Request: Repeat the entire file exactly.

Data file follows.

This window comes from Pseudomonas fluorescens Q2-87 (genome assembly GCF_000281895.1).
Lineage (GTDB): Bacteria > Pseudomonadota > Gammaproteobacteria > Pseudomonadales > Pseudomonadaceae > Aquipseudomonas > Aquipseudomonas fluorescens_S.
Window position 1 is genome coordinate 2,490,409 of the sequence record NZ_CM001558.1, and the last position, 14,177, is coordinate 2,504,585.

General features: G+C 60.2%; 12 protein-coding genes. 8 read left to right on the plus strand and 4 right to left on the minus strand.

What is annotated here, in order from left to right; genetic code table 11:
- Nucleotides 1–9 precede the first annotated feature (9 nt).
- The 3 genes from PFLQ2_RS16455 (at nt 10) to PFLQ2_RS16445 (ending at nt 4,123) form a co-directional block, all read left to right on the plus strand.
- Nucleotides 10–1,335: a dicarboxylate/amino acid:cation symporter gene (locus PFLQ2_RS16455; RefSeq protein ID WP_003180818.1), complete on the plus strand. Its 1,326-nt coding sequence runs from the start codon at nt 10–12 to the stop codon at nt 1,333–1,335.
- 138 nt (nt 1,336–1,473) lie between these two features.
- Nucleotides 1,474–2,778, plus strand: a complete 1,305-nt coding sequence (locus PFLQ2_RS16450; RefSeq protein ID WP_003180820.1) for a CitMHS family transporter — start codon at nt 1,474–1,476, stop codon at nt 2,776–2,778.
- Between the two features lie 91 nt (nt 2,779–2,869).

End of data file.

This window comes from Pseudomonas fluorescens Q2-87 (genome assembly GCF_000281895.1).
Lineage (GTDB): Bacteria > Pseudomonadota > Gammaproteobacteria > Pseudomonadales > Pseudomonadaceae > Aquipseudomonas > Aquipseudomonas fluorescens_S.
Window position 1 is genome coordinate 2,490,409 of the sequence record NZ_CM001558.1, and the last position, 14,177, is coordinate 2,504,585.

General features: G+C 60.2%; 12 protein-coding genes. 8 read left to right on the plus strand and 4 right to left on the minus strand.

What is annotated here, in order from left to right; genetic code table 11:
- Nucleotides 1–9 precede the first annotated feature (9 nt).
- The 3 genes from PFLQ2_RS16455 (at nt 10) to PFLQ2_RS16445 (ending at nt 4,123) form a co-directional block, all read left to right on the plus strand.
- Nucleotides 10–1,335: a dicarboxylate/amino acid:cation symporter gene (locus PFLQ2_RS16455; RefSeq protein ID WP_003180818.1), complete on the plus strand. Its 1,326-nt coding sequence runs from the start codon at nt 10–12 to the stop codon at nt 1,333–1,335.
- 138 nt (nt 1,336–1,473) lie between these two features.
- Nucleotides 1,474–2,778, plus strand: a complete 1,305-nt coding sequence (locus PFLQ2_RS16450; RefSeq protein ID WP_003180820.1) for a CitMHS family transporter — start codon at nt 1,474–1,476, stop codon at nt 2,776–2,778.
- Between the two features lie 91 nt (nt 2,779–2,869).